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Menstruation & Adverse Educational Impacts in Nigeria
This letter expresses support for the expansion of UNICEF collaboration in Nigeria in regard to eliminating barriers encountered by menstruating youth in the country. In this regard, we call upon UNICEF to expand funding and construction of WASH facilities in secondary schools as well as facilitate the integration of culturally relevant menarche education in school curriculum and partner with the nation to improve menstrual hygiene management overall.
In Nigeria, cultural beliefs and taboos, inadequate WASH facilities, a lack of menstruation education, and insufficient menstrual hygiene management disproportionately impact Nigerian secondary school girls and menstruating youth who consequently experience adverse educational impacts and are more vulnerable for potential risks such as sexual assult and school drop out. Inadequate education on menstruation corresponds with insufficient preparedness in utilizing sanitary products, menstruation cycle, and creates stigmatization and taboos. Furthermore, inaccess due to taxation and price often leave individuals without sufficient access to menstrual hygiene products. Coupled with this, insufficient access to WASH facilities, specifically in more rural areas disproportionately impacts menstruating youth who rely on these facilities for use and disposal of menstrual sanitary products. As menstruation involves bodily fluids and blood, access to handwashing facilities and soap are imperative and a critical public health matter as well. Advocacy efforts and awareness campaigns exist, however with 250 Ethnic groups and 500 distinct languages gaps in communication exacerbates this inequity. Menstrual Hygiene Management is complex and needs to be addressed holistically and in context as a package of services that includes voice and space to talk about the issue to increase awareness amongst the overarching population and to provide adequate water, privacy and facilities for washing and disposal. Furthermore, access to affordable sanitary products is imperative not only to menstruating individuals, but to the whole population as it is a public health matter. It is necessary to create the enabling environment for the issue of menstrual hygiene management to be discussed as any other social and health issue. Menstruating youth that are deprived of equal opportunity to education today often end up deprived economically and in self-esteem later in life. Their children also suffer inequality in access to quality education compared to children of well-educated counterparts due to very limited economic power, knowledge and skills. The non-recognition of government policy and decision makers that menstrual hygiene management is a public issue of importance is erroneous and has contributed to avoidable loss of human capital, especially of the female and menstruating folk.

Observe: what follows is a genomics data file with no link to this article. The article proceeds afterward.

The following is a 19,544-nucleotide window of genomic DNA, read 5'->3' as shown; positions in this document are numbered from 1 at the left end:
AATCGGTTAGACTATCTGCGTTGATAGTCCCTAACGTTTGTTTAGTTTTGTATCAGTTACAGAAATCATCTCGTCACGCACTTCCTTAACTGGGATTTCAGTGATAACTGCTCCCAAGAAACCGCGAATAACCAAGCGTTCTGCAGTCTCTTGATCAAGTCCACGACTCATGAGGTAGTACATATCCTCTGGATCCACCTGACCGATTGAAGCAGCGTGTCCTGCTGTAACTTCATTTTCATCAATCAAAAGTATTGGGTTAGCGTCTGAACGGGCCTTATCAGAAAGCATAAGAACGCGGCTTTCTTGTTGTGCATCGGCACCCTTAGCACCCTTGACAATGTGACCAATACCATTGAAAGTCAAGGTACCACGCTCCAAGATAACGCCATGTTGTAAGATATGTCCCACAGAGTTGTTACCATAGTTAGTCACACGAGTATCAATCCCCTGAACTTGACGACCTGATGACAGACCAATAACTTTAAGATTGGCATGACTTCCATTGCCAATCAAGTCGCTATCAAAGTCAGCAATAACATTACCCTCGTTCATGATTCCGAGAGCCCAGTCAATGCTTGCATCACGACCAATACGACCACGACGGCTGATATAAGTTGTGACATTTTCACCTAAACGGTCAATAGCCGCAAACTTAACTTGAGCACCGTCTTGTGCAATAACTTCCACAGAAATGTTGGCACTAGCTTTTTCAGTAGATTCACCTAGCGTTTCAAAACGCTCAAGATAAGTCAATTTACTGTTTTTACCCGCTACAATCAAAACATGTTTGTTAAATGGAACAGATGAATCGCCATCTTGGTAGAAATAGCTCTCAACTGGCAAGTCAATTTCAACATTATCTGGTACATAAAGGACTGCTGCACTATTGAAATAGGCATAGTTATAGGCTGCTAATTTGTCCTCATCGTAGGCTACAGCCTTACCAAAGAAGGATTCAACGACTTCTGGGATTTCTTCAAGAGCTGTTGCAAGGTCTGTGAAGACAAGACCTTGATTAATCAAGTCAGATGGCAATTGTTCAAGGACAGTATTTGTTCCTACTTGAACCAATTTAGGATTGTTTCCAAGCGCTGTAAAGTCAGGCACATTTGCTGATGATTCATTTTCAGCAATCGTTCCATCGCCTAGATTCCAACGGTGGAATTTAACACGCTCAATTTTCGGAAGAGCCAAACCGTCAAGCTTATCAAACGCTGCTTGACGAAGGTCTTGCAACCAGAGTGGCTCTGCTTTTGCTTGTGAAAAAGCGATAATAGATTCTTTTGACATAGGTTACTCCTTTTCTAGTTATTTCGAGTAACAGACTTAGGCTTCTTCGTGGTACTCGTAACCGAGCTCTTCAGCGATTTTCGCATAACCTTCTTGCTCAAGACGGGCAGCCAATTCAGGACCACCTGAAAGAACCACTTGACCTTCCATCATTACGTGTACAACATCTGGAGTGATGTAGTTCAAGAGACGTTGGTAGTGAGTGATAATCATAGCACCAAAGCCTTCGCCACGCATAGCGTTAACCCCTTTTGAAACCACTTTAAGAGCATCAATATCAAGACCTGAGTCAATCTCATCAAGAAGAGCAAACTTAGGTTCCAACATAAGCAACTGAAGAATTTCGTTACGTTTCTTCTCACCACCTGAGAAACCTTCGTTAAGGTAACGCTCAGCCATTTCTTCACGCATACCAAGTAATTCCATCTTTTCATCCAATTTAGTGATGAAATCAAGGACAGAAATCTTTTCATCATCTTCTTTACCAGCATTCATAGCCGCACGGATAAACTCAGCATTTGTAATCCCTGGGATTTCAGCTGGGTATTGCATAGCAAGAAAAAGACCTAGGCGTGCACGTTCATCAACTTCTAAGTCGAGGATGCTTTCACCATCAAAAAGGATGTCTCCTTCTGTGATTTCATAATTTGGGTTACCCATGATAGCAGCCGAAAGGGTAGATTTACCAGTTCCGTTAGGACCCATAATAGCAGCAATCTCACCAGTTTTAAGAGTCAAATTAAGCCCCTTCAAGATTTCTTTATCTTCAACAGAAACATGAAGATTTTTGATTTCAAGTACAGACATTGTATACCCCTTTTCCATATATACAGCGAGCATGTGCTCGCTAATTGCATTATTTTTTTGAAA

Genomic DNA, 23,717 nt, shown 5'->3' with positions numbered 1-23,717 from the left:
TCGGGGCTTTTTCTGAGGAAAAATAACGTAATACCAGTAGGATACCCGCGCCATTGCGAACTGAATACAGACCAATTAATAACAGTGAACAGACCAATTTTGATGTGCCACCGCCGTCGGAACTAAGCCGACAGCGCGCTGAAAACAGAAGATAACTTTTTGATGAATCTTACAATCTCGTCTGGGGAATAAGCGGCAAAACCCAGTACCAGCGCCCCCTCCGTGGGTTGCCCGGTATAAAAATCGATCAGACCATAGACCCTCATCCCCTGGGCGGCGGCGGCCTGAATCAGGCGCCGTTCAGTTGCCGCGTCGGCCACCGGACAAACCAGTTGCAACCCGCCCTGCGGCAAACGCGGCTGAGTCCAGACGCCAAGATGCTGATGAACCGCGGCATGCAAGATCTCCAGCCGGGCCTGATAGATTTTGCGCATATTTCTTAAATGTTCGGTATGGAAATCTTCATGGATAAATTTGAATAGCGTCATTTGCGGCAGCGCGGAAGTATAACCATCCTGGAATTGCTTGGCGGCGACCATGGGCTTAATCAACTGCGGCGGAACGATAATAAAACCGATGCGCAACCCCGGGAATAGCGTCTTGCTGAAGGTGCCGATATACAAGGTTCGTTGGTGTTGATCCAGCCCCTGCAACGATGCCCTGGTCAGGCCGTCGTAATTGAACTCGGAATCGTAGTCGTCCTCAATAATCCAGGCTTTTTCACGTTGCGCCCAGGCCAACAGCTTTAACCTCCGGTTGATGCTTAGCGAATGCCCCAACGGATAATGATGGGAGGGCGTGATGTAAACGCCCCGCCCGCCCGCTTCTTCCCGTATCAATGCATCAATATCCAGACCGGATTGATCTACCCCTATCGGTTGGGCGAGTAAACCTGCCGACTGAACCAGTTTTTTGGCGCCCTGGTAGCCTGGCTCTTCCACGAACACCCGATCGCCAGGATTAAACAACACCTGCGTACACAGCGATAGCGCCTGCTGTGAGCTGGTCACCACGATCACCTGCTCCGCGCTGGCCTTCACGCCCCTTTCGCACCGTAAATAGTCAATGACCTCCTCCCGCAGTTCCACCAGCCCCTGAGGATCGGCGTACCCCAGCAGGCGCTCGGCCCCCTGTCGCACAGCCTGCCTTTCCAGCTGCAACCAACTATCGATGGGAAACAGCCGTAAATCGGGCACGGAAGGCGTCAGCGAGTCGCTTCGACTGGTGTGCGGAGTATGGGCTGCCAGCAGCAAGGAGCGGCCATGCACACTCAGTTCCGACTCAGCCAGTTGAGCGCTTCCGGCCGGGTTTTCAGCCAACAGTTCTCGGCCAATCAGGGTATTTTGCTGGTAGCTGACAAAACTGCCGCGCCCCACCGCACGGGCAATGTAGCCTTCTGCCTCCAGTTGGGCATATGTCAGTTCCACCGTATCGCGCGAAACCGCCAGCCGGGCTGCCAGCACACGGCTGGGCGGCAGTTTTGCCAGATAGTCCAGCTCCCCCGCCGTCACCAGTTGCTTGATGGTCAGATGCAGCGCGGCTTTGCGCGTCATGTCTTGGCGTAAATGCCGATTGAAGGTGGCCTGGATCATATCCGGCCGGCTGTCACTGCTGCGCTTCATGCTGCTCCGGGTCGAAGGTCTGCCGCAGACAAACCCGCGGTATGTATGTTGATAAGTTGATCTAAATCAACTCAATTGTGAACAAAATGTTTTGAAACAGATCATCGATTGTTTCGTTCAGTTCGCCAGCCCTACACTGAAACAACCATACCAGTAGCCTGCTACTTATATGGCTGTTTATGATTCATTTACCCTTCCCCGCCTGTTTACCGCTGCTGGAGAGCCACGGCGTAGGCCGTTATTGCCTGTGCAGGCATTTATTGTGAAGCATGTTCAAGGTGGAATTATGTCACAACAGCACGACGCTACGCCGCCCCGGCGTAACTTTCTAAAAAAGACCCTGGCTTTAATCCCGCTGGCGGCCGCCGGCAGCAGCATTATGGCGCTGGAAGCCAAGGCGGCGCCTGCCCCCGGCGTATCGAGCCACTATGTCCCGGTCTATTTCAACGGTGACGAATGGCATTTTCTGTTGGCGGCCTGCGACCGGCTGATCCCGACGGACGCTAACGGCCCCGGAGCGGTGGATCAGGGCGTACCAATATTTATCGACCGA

With an established presence in Nigeria working for gender equity, menstrual hygiene management, and the development of adequate WASH facilities across the country, this letter calls upon UNICEF to expand their efforts and work to mitigate the disproportionate risk associated with menstruation, educational outcomes and more. For these reasons, we respectfully request UNICEF expand services surrounding these inequities in Nigeria as we firmly believe that access to equitable educational opportunities, menarche education, clean and appropriate WASH facilities, and menstrual hygiene management are fundamental human rights that are currently being violated and must immediately be rectified.
Why is this important?
Tangible challenges such as inadequate materials, lack of access to sanitation products and inadequate facilities, coupled with psychological challenges such as the lack of menarche education, fear and cultural stigmatization put secondary school girls and menstruating youth in Nigeria at a disproportionate risk for adverse educational impacts and other negative outcomes.